Feeding the tigers at Paradise Wildlife Park

No, said the keeper, obviously used to deflecting the concerns of the British public that they are training wild animals circus style.

The reason you get your tigers to do this is so that you can check out their nails, take a bit of blood, examine their belly and so on. Without having to dope them so you can get close enough and not get your arm bitten off. It’s a deadly serious and really quite dull bit of exotic captive animal care. Honestly.

But enough about the animals! Paradise Wildlife Park also has a (free) bouncy castle! To be honest, it was hard to concentrate on the animals once I had seen that, and we had to take a jump break about half way round the zoo part because us smallest people kept going on and on and on and on and on and on and on and on and on and on and on and on and on about it.

Bouncy castle at Paradise Wildlife Park

In addition, as we found out during our mild weather first visit, there is an extensive outdoor playground sporting a variety of slides with (yes!) more steps to climb to get to them. And an actual fire engine! And an actual steam engine!! Both of which you can scramble all over to your heart’s content. Papa had been so softened up by the quality of what had come before that he put a whole 20p in a slot and the steam engine roared and whistled and puffed for hours.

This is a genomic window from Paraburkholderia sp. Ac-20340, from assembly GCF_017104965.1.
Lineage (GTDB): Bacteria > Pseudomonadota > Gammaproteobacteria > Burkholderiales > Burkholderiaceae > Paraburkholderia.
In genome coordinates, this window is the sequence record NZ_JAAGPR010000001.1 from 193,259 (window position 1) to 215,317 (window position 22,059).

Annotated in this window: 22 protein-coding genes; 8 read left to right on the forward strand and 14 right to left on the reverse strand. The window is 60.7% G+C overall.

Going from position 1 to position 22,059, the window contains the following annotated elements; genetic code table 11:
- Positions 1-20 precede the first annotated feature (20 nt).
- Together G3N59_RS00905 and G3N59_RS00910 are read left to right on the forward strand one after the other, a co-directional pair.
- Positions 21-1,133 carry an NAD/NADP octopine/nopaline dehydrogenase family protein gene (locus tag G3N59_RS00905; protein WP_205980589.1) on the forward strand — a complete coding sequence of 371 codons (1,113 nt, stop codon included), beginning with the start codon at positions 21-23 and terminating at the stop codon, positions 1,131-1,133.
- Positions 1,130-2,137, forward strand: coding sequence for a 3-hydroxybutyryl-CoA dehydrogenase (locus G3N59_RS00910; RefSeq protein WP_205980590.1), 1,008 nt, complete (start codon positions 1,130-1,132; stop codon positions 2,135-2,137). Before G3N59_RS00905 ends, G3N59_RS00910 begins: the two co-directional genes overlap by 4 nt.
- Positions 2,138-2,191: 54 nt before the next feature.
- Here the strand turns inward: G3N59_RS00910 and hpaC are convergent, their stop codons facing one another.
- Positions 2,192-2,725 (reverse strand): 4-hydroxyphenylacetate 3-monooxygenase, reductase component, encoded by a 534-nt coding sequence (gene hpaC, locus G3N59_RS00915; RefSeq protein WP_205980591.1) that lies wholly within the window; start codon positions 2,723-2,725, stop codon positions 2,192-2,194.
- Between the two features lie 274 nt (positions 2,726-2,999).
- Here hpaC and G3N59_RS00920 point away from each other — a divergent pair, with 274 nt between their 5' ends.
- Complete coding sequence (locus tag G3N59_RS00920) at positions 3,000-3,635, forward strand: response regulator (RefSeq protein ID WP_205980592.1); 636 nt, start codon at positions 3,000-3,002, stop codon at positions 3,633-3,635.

Train at Paradise Wildlife park

There was also a pirate ship, and an assault course, and some go carts to pedal around, and a (pay for) miniature railway, and a (pay for) crazy golf course as well as a large full on (free) soft play area/ café that much to our excitement we got to spend a good hour in at the end of our second visit because it was so jolly cold outside that day and the Mamas needed some hot refreshment. Coffee, possibly.

Mama reckons the zoo really works as either a good or not so good weather venue. In fact, given that there are distinct signs that the place may be rammed to overflowing in summer, Mama rather thinks off-peak is the time to go. It’s not that they stop the live feeding shows or anything. Although we always seem to miss them anyway.

More! In the colder months it’s just chilly enough that the lions might not be lolling around asleep in the sun for the duration of your visit. Even the gibbons put on a swinging display for us, which almost never happens.

Red pandas at Paradise Wildlife Park

There are plenty of places for humans to eat, both for those who have taken a packed lunch and for those who wish to buy something on site, hot or cold. For sheer coolness value, Mama recommends the snack bar overlooking the tiger enclosure.

And finally, they play you music in the toilets. Result!

Anyway. The Paradise Wildlife Park really is a full day out and was thoroughly enjoyed twice by a family who are quite the connoisseurs of wildlife experiences. If it was just a tiny bit closer to where we live, Mama would seriously consider getting us all year round passes. Which given that they would be between £250 and £300 for us is a serious recommendation.